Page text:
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Bad sex

U.S. FDA approves controversial 'female Viagra' drug

WASHINGTON — The U.S. Food and Drug Administration on Tuesday evening approved the world’s first drug designed to stir a woman’s waning desire for sex, a condition that affects an estimated 1 in 10 U.S. women.

The approval of the controversial drug, flibanserin, which the FDA twice rejected before and now will be marketed as Addyi, comes with a series of conditions reflecting the agency’s concerns about serious side effects. These include a boxed warning that highlights the risks of low blood pressure and fainting in patients who drink alcohol while taking the drug, as well as a requirement that doctors complete a training course before being allowed to prescribe it.

“Because of a potentially serious interaction with alcohol, treatment with Addyi will only be available through certified health care professionals and certified pharmacies,” Janet Woodcock, director of the FDA’s Center for Drug Evaluation and Research, said in a statement. “Patients and prescribers should fully understand the risks associated with the use of Addyi before considering treatment.”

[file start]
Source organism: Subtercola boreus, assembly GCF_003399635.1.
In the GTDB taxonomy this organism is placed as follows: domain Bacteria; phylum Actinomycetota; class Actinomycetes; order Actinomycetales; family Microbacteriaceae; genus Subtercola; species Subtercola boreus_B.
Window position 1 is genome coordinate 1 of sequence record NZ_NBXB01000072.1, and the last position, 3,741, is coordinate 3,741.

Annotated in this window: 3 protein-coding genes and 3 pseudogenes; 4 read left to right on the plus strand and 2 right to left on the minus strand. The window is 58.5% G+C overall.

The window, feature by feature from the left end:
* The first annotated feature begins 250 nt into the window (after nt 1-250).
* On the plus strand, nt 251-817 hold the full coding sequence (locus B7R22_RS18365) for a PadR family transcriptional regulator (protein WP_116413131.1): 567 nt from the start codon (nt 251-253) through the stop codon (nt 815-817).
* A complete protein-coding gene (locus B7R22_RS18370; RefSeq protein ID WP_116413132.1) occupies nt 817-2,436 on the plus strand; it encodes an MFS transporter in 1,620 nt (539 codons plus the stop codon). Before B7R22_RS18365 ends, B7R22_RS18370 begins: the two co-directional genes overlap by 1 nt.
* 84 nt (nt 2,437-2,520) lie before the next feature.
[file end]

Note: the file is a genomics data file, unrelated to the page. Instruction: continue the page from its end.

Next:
Supporters of the drug hailed the decision as an end to what they called “gender bias” at the FDA, giving women more choice and control over their sexual lives. Critics said the approval of what some call a “mediocre aphrodisiac” with significant side effects has now turned the normal range of women’s low sexual desire into a disease, with pharmaceutical companies only too eager to rush in.

The FDA is requiring the drug manufacturer, Sprout Pharmaceuticals, to conduct three studies in women to better understand the serious known risks of the interaction between Addyi and alcohol.

The pill is intended to treat a condition called Hypoactive Sexual Desire Disorder, or chronic and distressingly low libido in pre-menopausal women that cannot be explained by factors such as relationship troubles, stress, or medical or psychological issues.

The FDA recommends that women stop using the pill if they notice no change in their libido after eight weeks.

Cindy Whitehead, Sprout’s chief executive, said that the company has prepared an online training course for prescribers and that the drug will be available as soon as Oct. 17. The company will refrain from advertising directly to consumers for 18 months, she said, to avoid creating a clamor for the new drug.